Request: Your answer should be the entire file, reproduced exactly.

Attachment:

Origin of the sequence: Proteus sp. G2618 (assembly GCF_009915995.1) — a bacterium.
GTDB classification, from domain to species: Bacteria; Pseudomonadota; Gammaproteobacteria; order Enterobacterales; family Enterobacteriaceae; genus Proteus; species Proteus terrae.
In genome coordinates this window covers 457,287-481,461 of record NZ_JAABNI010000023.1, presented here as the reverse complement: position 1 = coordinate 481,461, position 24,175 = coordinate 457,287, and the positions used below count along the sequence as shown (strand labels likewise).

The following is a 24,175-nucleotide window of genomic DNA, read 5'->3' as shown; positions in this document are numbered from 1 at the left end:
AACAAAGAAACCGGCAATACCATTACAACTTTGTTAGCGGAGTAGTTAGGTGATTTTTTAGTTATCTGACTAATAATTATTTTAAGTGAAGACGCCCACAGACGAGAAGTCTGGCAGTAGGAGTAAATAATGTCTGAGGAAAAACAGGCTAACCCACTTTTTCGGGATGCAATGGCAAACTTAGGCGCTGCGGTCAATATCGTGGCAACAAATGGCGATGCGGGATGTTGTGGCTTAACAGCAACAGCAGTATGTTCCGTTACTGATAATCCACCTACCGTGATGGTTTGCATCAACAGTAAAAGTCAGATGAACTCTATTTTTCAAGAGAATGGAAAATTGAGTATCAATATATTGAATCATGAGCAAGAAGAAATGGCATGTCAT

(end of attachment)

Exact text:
Origin of the sequence: Proteus sp. G2618 (assembly GCF_009915995.1) — a bacterium.
GTDB classification, from domain to species: Bacteria; Pseudomonadota; Gammaproteobacteria; order Enterobacterales; family Enterobacteriaceae; genus Proteus; species Proteus terrae.
In genome coordinates this window covers 457,287-481,461 of record NZ_JAABNI010000023.1, presented here as the reverse complement: position 1 = coordinate 481,461, position 24,175 = coordinate 457,287, and the positions used below count along the sequence as shown (strand labels likewise).

The following is a 24,175-nucleotide window of genomic DNA, read 5'->3' as shown; positions in this document are numbered from 1 at the left end:
AACAAAGAAACCGGCAATACCATTACAACTTTGTTAGCGGAGTAGTTAGGTGATTTTTTAGTTATCTGACTAATAATTATTTTAAGTGAAGACGCCCACAGACGAGAAGTCTGGCAGTAGGAGTAAATAATGTCTGAGGAAAAACAGGCTAACCCACTTTTTCGGGATGCAATGGCAAACTTAGGCGCTGCGGTCAATATCGTGGCAACAAATGGCGATGCGGGATGTTGTGGCTTAACAGCAACAGCAGTATGTTCCGTTACTGATAATCCACCTACCGTGATGGTTTGCATCAACAGTAAAAGTCAGATGAACTCTATTTTTCAAGAGAATGGAAAATTGAGTATCAATATATTGAATCATGAGCAAGAAGAAATGGCATGTCAT